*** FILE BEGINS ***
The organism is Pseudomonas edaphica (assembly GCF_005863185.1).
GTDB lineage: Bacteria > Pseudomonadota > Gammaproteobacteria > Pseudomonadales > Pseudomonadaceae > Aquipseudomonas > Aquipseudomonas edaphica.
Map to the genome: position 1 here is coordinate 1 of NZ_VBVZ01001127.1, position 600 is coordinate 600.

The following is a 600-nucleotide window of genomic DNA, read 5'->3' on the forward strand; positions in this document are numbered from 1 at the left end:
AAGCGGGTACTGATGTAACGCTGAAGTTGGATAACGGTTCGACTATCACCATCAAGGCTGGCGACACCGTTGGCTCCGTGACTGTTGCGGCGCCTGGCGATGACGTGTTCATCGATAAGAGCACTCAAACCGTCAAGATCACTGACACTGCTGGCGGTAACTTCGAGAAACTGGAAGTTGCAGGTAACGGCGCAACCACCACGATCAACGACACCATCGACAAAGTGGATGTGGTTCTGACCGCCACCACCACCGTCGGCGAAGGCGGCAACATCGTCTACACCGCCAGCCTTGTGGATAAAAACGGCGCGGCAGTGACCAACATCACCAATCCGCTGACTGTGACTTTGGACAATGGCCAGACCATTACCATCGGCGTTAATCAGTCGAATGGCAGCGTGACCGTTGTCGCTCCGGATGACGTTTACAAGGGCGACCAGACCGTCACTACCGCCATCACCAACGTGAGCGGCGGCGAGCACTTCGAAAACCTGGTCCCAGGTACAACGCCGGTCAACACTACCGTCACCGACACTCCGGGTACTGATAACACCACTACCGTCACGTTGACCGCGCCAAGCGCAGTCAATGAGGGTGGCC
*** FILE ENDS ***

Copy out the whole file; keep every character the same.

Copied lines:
The organism is Pseudomonas edaphica (assembly GCF_005863185.1).
GTDB lineage: Bacteria > Pseudomonadota > Gammaproteobacteria > Pseudomonadales > Pseudomonadaceae > Aquipseudomonas > Aquipseudomonas edaphica.
Map to the genome: position 1 here is coordinate 1 of NZ_VBVZ01001127.1, position 600 is coordinate 600.

The following is a 600-nucleotide window of genomic DNA, read 5'->3' on the forward strand; positions in this document are numbered from 1 at the left end:
AAGCGGGTACTGATGTAACGCTGAAGTTGGATAACGGTTCGACTATCACCATCAAGGCTGGCGACACCGTTGGCTCCGTGACTGTTGCGGCGCCTGGCGATGACGTGTTCATCGATAAGAGCACTCAAACCGTCAAGATCACTGACACTGCTGGCGGTAACTTCGAGAAACTGGAAGTTGCAGGTAACGGCGCAACCACCACGATCAACGACACCATCGACAAAGTGGATGTGGTTCTGACCGCCACCACCACCGTCGGCGAAGGCGGCAACATCGTCTACACCGCCAGCCTTGTGGATAAAAACGGCGCGGCAGTGACCAACATCACCAATCCGCTGACTGTGACTTTGGACAATGGCCAGACCATTACCATCGGCGTTAATCAGTCGAATGGCAGCGTGACCGTTGTCGCTCCGGATGACGTTTACAAGGGCGACCAGACCGTCACTACCGCCATCACCAACGTGAGCGGCGGCGAGCACTTCGAAAACCTGGTCCCAGGTACAACGCCGGTCAACACTACCGTCACCGACACTCCGGGTACTGATAACACCACTACCGTCACGTTGACCGCGCCAAGCGCAGTCAATGAGGGTGGCC